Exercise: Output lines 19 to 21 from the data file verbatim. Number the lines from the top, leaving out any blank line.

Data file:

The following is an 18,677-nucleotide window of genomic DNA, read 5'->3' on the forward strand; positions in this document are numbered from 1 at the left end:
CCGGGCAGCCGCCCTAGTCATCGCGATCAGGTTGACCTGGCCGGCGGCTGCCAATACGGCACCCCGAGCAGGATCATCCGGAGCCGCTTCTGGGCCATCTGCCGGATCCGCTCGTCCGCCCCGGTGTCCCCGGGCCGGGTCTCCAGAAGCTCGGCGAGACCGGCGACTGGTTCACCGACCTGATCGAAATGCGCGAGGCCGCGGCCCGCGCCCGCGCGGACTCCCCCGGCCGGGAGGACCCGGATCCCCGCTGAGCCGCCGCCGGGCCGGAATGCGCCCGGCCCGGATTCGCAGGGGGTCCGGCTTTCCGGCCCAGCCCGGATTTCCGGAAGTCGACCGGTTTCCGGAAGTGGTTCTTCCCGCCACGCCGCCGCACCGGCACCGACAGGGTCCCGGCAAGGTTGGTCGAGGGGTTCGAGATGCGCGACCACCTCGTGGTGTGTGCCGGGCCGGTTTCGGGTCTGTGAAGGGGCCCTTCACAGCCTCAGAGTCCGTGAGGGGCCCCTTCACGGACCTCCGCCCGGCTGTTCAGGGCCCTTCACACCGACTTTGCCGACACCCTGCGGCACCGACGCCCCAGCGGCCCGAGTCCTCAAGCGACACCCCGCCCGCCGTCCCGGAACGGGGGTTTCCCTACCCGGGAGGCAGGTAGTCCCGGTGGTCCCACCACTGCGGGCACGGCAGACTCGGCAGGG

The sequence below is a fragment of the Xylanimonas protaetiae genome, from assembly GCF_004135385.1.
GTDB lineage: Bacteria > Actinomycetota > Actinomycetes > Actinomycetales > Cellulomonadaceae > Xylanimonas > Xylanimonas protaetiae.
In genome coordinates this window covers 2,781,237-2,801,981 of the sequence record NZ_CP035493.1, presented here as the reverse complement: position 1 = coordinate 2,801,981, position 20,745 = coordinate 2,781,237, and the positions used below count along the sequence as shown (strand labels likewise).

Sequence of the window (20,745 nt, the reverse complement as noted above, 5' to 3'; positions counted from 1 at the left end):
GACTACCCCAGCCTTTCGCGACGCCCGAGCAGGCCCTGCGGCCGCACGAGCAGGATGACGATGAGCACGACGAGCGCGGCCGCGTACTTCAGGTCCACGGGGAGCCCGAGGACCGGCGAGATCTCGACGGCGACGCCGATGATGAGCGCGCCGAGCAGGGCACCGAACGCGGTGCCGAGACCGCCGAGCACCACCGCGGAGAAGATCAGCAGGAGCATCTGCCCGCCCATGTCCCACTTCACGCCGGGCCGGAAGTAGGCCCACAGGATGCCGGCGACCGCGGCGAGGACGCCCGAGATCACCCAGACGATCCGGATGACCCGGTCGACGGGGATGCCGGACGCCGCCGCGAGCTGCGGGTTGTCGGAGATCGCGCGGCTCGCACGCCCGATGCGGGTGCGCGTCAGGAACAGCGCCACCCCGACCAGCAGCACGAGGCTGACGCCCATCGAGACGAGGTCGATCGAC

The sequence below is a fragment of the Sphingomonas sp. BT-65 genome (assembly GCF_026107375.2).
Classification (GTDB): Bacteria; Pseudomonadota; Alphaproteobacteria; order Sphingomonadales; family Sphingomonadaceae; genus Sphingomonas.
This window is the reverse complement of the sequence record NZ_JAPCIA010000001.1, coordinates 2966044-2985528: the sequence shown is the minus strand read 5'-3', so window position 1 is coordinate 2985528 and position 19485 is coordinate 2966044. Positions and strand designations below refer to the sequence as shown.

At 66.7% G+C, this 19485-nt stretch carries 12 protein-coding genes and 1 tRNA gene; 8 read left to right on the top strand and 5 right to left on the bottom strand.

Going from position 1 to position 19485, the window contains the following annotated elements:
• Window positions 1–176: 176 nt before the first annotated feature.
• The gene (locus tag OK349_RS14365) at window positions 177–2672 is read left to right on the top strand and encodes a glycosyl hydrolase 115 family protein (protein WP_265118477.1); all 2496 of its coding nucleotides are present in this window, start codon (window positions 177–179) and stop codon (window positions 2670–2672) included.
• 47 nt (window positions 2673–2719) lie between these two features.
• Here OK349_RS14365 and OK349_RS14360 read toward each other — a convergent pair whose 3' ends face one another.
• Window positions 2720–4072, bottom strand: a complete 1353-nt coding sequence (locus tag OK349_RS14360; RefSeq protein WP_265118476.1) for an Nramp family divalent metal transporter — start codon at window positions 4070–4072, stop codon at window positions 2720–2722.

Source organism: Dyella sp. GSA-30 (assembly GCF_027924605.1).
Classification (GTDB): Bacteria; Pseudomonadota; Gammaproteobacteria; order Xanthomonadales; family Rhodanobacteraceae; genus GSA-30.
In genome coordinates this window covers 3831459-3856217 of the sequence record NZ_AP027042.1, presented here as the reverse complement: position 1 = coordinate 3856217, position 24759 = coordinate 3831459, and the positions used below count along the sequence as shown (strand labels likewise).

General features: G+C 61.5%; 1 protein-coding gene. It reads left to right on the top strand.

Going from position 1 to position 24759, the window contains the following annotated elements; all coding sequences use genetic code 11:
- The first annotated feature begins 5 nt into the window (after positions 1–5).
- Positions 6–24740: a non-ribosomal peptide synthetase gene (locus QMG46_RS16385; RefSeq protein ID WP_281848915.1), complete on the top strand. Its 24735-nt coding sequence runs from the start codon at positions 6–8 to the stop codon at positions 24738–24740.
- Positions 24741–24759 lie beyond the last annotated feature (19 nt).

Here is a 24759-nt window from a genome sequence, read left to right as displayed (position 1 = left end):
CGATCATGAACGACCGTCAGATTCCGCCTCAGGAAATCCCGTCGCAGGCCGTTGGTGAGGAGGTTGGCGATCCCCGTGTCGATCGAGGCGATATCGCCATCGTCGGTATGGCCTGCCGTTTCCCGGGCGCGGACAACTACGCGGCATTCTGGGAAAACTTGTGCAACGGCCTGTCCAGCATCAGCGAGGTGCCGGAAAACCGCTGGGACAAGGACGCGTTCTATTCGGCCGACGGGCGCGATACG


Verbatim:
Classification (GTDB): Bacteria; Pseudomonadota; Gammaproteobacteria; order Xanthomonadales; family Rhodanobacteraceae; genus GSA-30.
In genome coordinates this window covers 3831459-3856217 of the sequence record NZ_AP027042.1, presented here as the reverse complement: position 1 = coordinate 3856217, position 24759 = coordinate 3831459, and the positions used below count along the sequence as shown (strand labels likewise).

General features: G+C 61.5%; 1 protein-coding gene. It reads left to right on the top strand.